between the orange scented call; 'There'!
Where your hair, all tangerine,
flounced upon your green eyes, moonstruck,
glared into the fires feckled hue,
and plucked the rosy suckle bare,
to shuck the huckleberry blue.
Dancing on the naked hill,
the parchment and dishevelled quill,
dipped into the inky well, pounced,
between your painted toes, and silver bell,
all crackling groans of an ancient toll;
The swollen dips, the sunken lips.
We learnt it well;
We learnt it well.

The moon, she shines,
without favour or disguise;
The road is long, and the way is dark, without her.

© Richard Michael Parker 2014

Monday, 13 April 2015

No Heart Is Lost

'I ne'er felt more a spare part,
a wayfaring tramp, a pendulant stray,
nor for all the world a lonesome heart,
than e'er I did on Valentines Day.'

The 3rd Volume of Poetry by poet and digital artist Richard Michael Parker, explores the often dark subject matter of 'love lost'.

"Let light shine out of darkness"


Other Devices:

Saturday, 29 March 2014



The opalescence of your eyes,
shimmers in Novembers pale sun,
and all the world is stolen,
still, in the glint of this silver thread,
woven between us.

The tethered serenade of a nightingale,
swims through the midnight branches,
an overhang of tenderness,
a canopy of moonlight,
dancing amongst the shadows,
the dipping lip,
creased in languid motions,
the teasing oceans of your warm breath,
swept upon the somnolence of this summers breeze.

How solemn the death.
The madness and insanity,
the shattered revelry,
broken in the crepuscular awakening
of this suns shrill call.

How fateful the fall of that larks sweet note,
the swollen throat of the broaching dawn.

And still... I love you still,
though all the sea's lay between us,
and time jealously guard our secret.

I close my eyes, and in that instant,
your summer moon invades the winter snows,
and all the frozen world about,
cannot keep me out of paradise.
The warmth of your touch,
an oasis of moonlight,
stark, against the harsh sun of reality.

And still... I love you still,
and being still, you are with me.

© Richard Michael Parker 2014

Friday, 14 February 2014

The Kiss

The Kiss

'The Kiss' is the second volume of poetry by the internationally renowned poet and digital artist Richard Michael Parker. This work is specifically collated for lovers the world round, with 40 delicate and sensitive romantic poems, and digital works of art specifically created for this volume of poetry. Richards first volume was received with critical acclaim, and the timing of this work for Valentines Day is particularly apt, as the work is full of romantic poems that both come from the heart and touch the heart in equal measure. Eros touches us all with his arrows, and the universal nature of romantic love makes this volume of poetry particularly poignant in a world that increasingly grows closer, recognizing those qualities of human character that unite and define us. These works remind us that those defining qualities are often deeply sensitive and though they be intensely personal, still there is a universal understanding that we are all subject to the arrows of love, no matter where we are or what the difference of our circumstance. Perhaps Richard says it best, and so I shall once again, leave him the last word:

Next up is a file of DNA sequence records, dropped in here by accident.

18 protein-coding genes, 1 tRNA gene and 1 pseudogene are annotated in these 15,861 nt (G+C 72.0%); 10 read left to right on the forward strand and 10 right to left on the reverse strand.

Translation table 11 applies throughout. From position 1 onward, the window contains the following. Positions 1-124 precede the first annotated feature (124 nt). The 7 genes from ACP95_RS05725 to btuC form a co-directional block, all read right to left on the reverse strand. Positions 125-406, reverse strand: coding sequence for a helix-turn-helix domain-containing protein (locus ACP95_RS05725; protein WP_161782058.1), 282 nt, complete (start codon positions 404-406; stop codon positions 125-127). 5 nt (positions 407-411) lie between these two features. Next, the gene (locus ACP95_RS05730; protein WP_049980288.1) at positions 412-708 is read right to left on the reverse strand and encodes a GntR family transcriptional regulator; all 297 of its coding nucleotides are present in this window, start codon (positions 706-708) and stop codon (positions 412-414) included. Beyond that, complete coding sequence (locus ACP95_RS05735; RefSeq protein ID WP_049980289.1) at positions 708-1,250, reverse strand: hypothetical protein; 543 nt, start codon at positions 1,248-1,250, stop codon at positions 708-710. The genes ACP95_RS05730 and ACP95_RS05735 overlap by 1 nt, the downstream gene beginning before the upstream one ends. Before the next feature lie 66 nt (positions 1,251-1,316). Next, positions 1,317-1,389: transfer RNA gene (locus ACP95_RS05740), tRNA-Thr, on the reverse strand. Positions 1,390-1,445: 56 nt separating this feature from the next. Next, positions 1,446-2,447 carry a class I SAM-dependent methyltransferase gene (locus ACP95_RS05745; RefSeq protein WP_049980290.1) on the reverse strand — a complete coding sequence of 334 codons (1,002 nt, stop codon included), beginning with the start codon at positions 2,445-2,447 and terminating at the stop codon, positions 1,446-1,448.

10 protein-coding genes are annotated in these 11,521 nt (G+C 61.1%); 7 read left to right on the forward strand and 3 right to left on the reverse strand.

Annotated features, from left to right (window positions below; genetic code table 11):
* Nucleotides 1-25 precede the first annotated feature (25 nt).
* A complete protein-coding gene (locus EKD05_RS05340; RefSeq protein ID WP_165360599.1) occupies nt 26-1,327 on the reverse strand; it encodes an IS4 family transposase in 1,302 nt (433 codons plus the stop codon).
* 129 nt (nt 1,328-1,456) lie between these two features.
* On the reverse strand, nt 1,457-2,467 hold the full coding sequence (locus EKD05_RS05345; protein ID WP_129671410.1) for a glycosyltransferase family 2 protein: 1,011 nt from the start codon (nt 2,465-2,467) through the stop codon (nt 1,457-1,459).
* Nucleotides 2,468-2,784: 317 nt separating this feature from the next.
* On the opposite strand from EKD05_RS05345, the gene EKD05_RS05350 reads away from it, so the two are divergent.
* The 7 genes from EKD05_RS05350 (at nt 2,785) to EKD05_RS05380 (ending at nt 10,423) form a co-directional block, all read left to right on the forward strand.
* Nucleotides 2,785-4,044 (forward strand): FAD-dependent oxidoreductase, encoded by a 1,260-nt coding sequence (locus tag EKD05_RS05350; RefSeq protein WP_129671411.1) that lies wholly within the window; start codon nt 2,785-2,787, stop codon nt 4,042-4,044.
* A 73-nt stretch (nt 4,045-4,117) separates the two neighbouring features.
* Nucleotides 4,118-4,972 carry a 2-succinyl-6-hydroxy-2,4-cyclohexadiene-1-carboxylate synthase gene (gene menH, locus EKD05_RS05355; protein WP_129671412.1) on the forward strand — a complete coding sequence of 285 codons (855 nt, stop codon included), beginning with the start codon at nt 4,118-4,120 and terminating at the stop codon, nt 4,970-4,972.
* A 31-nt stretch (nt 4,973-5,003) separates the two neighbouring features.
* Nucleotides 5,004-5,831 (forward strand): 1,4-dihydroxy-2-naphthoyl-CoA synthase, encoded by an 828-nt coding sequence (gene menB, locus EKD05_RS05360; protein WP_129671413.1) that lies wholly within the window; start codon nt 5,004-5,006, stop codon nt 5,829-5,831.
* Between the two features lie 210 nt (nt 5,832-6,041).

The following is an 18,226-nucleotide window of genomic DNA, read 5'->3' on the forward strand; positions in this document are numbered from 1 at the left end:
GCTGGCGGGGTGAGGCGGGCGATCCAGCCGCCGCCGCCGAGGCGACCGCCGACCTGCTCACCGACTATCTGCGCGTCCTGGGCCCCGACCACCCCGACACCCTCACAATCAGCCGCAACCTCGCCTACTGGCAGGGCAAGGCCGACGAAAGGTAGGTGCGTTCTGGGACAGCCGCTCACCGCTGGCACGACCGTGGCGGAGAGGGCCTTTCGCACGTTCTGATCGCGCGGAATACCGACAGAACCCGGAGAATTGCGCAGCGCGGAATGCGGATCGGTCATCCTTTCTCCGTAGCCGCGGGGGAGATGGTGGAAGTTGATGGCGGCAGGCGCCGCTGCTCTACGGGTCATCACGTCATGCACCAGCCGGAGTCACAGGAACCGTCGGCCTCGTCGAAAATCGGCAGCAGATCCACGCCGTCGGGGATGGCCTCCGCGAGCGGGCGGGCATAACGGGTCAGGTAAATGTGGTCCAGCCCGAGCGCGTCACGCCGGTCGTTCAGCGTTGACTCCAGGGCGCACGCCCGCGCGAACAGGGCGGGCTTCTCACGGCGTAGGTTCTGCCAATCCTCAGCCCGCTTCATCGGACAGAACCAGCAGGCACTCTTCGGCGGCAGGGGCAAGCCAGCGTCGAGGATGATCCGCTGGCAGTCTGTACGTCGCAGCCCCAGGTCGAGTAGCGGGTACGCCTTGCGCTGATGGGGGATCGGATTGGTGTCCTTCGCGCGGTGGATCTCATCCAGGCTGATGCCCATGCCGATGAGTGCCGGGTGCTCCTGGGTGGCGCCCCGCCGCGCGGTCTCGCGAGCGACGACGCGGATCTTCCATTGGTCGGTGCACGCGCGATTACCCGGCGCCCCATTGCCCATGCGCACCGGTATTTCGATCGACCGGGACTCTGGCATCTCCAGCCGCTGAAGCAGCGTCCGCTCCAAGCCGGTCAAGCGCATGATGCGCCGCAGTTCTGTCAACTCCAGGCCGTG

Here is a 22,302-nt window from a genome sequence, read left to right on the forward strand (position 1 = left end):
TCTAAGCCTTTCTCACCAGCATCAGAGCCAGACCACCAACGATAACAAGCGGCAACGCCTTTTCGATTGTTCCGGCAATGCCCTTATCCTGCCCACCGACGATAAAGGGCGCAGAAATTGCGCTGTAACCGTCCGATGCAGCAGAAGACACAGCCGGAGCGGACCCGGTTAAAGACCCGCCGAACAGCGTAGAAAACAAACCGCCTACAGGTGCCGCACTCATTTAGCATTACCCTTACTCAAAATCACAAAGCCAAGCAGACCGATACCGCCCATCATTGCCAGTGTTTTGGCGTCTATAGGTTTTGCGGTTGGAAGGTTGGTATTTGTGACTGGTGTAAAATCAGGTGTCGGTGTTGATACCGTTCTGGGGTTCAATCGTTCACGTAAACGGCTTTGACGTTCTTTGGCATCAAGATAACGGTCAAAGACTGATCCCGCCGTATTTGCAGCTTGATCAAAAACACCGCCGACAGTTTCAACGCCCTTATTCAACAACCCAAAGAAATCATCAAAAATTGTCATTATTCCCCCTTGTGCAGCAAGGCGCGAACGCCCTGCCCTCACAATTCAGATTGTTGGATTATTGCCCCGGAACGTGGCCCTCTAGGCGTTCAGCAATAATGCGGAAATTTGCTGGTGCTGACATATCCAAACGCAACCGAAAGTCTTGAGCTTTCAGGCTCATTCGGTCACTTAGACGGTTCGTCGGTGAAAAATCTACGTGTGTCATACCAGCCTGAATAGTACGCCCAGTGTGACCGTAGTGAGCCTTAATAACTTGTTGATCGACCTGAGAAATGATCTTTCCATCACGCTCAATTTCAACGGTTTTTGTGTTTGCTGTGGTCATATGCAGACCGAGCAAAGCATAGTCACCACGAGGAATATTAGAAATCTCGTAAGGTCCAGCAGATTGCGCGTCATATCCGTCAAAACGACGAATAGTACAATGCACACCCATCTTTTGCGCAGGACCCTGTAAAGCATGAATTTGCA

'We are mortals in frail skins, but we have immortality within, it flows through every vesicle and vein, whenever we are in the mesmeric grip of that dazzling cherubim, and it is as well to remember those first heady moments whenever doubt, or the deceit of manipulating minds, calls with the card of forgetfulness. Never forget, always remember, Love glows anew, when you blow on it's ember.' - Richard Michael Parker

This Book is Available for Kindle from Amazon

Or for Apple readers and other portable devices and phones from Smashwords.

Wednesday, 29 January 2014

Love is a Gift

'Love Is A Gift' is the first volume of poetry by the renowned poet Richard Michael Parker. He has been a voice for many years on the internet, and his particular artistic gifts have been noted with such collaborative works with well known artists around the world, such as Leonid Afremov, Carola E. Thiele, and Lorraine Sumners, to name but a few. This eagerly awaited volume of poetry is accompanied by 28 sumptuous digital artworks, created specifically for this book. The artwork is of a singular subject, taken over a period of three years, in various conditions and weathers and is indicative of the changeable nature of love, where the aspect may change but not the essence.

'Love is a gift, unwrapped in the giving, a revelation without demand, a sweet intoxication of the spirit, infused with the perfume of its tenderness.' - Richard Michael Parker

Available for Kindle and also for Apple products, from Smashwords, with downloads available for most portable devices.